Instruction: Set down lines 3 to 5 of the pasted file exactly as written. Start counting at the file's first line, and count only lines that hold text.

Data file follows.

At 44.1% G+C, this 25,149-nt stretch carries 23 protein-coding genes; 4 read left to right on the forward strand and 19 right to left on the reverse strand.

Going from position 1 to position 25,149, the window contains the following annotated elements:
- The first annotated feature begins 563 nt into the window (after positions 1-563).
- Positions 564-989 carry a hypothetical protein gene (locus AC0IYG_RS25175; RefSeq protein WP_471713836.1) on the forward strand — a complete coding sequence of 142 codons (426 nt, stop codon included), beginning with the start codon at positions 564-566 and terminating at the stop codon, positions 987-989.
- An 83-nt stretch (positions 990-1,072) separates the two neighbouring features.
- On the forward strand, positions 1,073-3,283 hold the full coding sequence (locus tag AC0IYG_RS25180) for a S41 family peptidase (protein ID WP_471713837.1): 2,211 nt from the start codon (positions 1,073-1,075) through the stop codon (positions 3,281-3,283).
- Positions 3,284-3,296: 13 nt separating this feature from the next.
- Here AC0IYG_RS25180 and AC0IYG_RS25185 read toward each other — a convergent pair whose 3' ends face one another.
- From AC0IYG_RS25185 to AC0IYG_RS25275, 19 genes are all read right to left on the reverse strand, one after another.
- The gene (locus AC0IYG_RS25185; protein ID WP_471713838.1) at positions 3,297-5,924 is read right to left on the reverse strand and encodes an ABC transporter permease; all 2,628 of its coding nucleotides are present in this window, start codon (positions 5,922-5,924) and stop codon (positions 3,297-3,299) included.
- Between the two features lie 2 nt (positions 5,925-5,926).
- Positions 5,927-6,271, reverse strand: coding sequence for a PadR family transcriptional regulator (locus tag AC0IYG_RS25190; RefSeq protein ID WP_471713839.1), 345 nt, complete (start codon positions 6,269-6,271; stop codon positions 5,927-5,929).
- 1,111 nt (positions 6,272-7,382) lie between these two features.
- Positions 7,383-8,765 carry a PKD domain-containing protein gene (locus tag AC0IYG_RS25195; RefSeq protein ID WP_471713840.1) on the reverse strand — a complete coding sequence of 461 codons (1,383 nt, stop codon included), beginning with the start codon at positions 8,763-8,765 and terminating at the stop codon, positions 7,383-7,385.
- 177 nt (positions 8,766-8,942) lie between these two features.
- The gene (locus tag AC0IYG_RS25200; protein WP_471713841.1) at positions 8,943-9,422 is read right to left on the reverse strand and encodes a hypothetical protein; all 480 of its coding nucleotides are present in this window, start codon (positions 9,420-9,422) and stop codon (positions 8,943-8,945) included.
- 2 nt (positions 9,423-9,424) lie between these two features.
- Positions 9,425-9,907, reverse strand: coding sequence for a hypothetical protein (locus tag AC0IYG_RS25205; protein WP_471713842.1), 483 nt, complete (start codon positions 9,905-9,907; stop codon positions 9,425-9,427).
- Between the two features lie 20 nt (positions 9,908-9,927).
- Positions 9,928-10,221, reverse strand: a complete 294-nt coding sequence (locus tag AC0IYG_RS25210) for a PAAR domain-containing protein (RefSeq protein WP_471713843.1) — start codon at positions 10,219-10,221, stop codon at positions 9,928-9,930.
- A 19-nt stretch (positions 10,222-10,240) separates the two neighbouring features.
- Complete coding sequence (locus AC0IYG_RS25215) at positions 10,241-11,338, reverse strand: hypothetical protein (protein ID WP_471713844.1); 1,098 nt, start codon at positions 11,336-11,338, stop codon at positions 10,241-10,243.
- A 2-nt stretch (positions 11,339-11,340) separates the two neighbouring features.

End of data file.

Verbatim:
- The first annotated feature begins 563 nt into the window (after positions 1-563).
- Positions 564-989 carry a hypothetical protein gene (locus AC0IYG_RS25175; RefSeq protein WP_471713836.1) on the forward strand — a complete coding sequence of 142 codons (426 nt, stop codon included), beginning with the start codon at positions 564-566 and terminating at the stop codon, positions 987-989.
- An 83-nt stretch (positions 990-1,072) separates the two neighbouring features.